A New York Child Custody Lawyer said that, the respondent consented to a finding of neglect in the underlying neglect petition. The Order of Custody to DSS was vacated; a one year Order of Supervision was entered and the children were returned to the respondent. The terms of the Order indicated that the respondent was to cooperate with DSS and Preventive Services, and attend the PACT program. Thereafter, the respondent voluntarily placed the children in foster care, as she reported to be suffering from depression at that time. The children were placed in the home of a certified foster parent, where they continue to reside. The first subject child was three years old and the other was ten months old at the time that they were placed in the foster parent’s home.

A Bronx Family Lawyer said that, the respondent gave birth to her third child, Emma P., on October 10, 2008. On February 9, 2009, DSS filed a neglect petition against the respondent, on behalf of this child, in Nassau County. On February 25, 2009 the Administration for Children’s Services (hereinafter “ACS”) additionally filed neglect petitions against the respondent in Queens County where the respondent had been living regarding the same child. The Queens County Court paroled the child to the non-respondent father, with supervision by ACS. Additionally, the Court issued a Temporary Order of Protection, which vacated the respondent from the home, prohibited the respondent from having any contact with the child if under the influence of drugs or alcohol and only allowed for agency supervised visits. Upon consultation with this Court, the case was transferred to Nassau County Family Court on or about April 2, 2009.

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A New York Family Lawyer said that, a petition has been filed for the appointment of a guardian of the person and property of an alleged incapacitated person (hereinafter known as “the person”). This Court is satisfied that the person was served with the order to show cause and petition by personal delivery at least fourteen days prior to the return date and that all other necessary interested persons required to be served under Mental Hygiene Law section 81.07 were timely served with the order to show cause and petition. Melissa Lucas, Esq., was appointed to serve as the court evaluator.

A New York Custody Lawyer said the hearing was held on October 25, 2011 and December 7, 2011. The person was not present at the hearing. It was determined that he would not be able to meaningfully participate in the proceedings even if they were conducted at his bedside because he is on a trachea tube and is non-responsive. Accordingly, his presence was waived. The person’s son, the person’s other son, the person’s companion, the person’s son-in-law, the person’s brother, the person’s daughter who is the petitioner herein, and the court evaluator testified at the hearing.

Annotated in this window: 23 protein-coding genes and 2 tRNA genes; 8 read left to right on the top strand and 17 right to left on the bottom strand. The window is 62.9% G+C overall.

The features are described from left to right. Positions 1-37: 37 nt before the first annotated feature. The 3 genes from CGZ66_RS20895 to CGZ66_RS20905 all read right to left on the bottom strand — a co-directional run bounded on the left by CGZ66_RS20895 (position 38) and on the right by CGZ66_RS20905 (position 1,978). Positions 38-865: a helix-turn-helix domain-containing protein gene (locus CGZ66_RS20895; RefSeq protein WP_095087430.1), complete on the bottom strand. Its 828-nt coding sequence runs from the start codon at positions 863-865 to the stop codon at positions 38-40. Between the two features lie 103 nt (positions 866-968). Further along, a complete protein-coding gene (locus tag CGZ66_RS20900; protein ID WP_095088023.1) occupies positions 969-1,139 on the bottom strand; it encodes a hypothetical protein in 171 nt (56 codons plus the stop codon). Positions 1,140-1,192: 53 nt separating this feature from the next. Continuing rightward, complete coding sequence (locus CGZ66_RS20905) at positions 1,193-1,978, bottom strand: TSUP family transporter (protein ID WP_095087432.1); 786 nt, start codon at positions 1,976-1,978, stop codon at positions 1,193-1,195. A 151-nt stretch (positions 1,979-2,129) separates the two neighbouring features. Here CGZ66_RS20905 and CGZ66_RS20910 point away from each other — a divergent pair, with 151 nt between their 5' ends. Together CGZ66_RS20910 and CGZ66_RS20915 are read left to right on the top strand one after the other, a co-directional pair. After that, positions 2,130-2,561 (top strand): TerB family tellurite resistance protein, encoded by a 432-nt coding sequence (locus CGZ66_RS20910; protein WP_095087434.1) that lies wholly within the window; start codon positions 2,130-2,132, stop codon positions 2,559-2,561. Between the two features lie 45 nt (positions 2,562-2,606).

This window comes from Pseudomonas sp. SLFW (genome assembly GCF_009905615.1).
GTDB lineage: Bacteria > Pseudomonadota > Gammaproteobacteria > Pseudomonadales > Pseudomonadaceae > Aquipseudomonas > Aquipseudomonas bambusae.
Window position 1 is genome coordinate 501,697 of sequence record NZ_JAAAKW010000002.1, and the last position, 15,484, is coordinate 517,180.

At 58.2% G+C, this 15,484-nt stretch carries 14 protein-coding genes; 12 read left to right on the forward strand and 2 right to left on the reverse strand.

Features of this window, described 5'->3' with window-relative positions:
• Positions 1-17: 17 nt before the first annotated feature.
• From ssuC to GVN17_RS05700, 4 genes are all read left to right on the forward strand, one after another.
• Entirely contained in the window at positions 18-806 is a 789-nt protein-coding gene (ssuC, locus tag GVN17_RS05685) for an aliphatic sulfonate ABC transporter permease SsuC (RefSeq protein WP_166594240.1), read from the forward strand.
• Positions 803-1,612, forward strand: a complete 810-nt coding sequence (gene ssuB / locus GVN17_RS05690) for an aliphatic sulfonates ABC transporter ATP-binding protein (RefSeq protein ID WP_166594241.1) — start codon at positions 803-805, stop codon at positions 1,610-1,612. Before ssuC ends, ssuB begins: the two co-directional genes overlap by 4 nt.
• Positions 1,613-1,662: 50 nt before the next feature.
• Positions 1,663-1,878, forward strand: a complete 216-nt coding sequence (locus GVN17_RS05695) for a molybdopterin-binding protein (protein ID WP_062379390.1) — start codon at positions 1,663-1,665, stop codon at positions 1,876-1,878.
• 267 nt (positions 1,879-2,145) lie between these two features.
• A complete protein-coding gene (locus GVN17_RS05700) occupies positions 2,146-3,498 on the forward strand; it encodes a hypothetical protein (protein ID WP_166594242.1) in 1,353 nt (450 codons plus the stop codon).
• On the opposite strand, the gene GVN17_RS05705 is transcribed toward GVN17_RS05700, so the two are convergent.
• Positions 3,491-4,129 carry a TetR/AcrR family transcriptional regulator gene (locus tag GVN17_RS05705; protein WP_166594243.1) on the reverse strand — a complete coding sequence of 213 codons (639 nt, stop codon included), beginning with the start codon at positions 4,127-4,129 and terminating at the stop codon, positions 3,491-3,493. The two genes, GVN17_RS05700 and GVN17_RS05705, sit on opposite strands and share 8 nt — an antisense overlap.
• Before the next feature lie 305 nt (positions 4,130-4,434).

A Bronx Family Lawyer said that, the person is 73 years of age. The person presently resides at Bronx, New York. The person was admitted to the nursing home on or about December 21, 2010. The person suffered a stroke (his third) while he was in Puerto Rico on or about September 15, 2010. His daughter, the petitioner, moved him from a hospital in Puerto Rico to Bronx Lebanon Hospital. He was then discharged to the nursing home. The person is currently in a vegetative state and is generally non-responsive. He has a trachea tube extending from an incision in his neck to a machine next to his bed to help him breathe. He is completely dependent on nursing staff for all of his activities of daily living. He has substantial assets including real property and a business in Puerto Rico but is unable to manage his finances, pay his bills or continue to run his business. As a result, the person is in need of someone to provide for his personal needs and property management. The guardianship is required for an indefinite duration.

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In a matrimonial action in which the plaintiff wife was granted a divorce, she appeals from so much of an order of the Supreme Court, Nassau County, as denied her cross motion, inter alia, to “dismiss” defendant’s motion for custody of the infant issue of the marriage upon the ground of lack of subject matter jurisdiction.

A New York Family Lawyer said that the parties, who had resided with their two minor children in Nassau County, were divorced by a judgment of the Supreme Court, Nassau County. The judgment incorporated an earlier separation agreement, which was to survive the judgment. The agreement provided, inter alia, that plaintiff would have “principal custody” of the two children and defendant would have certain visitation rights. The agreement also provided that each party could live wherever he or she chose.